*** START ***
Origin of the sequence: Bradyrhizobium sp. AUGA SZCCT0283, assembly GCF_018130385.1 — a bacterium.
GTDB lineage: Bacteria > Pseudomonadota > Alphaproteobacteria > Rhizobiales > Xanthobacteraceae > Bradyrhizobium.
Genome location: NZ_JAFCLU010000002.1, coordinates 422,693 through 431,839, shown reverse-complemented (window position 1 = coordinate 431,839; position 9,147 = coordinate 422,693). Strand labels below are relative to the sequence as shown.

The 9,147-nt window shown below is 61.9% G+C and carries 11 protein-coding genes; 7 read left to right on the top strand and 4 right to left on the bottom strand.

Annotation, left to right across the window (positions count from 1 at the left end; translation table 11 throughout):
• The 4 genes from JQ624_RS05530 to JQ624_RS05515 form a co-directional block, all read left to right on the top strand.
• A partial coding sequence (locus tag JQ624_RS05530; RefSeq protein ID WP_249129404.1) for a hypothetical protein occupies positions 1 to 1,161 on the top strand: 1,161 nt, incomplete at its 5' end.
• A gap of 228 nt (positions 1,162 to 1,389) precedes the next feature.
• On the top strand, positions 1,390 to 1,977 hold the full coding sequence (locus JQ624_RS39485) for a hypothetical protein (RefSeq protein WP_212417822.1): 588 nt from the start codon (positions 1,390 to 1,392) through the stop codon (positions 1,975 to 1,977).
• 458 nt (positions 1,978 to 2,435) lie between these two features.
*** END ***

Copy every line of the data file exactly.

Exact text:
Origin of the sequence: Bradyrhizobium sp. AUGA SZCCT0283, assembly GCF_018130385.1 — a bacterium.
GTDB lineage: Bacteria > Pseudomonadota > Alphaproteobacteria > Rhizobiales > Xanthobacteraceae > Bradyrhizobium.
Genome location: NZ_JAFCLU010000002.1, coordinates 422,693 through 431,839, shown reverse-complemented (window position 1 = coordinate 431,839; position 9,147 = coordinate 422,693). Strand labels below are relative to the sequence as shown.

The 9,147-nt window shown below is 61.9% G+C and carries 11 protein-coding genes; 7 read left to right on the top strand and 4 right to left on the bottom strand.

Annotation, left to right across the window (positions count from 1 at the left end; translation table 11 throughout):
• The 4 genes from JQ624_RS05530 to JQ624_RS05515 form a co-directional block, all read left to right on the top strand.
• A partial coding sequence (locus tag JQ624_RS05530; RefSeq protein ID WP_249129404.1) for a hypothetical protein occupies positions 1 to 1,161 on the top strand: 1,161 nt, incomplete at its 5' end.
• A gap of 228 nt (positions 1,162 to 1,389) precedes the next feature.
• On the top strand, positions 1,390 to 1,977 hold the full coding sequence (locus JQ624_RS39485) for a hypothetical protein (RefSeq protein WP_212417822.1): 588 nt from the start codon (positions 1,390 to 1,392) through the stop codon (positions 1,975 to 1,977).
• 458 nt (positions 1,978 to 2,435) lie between these two features.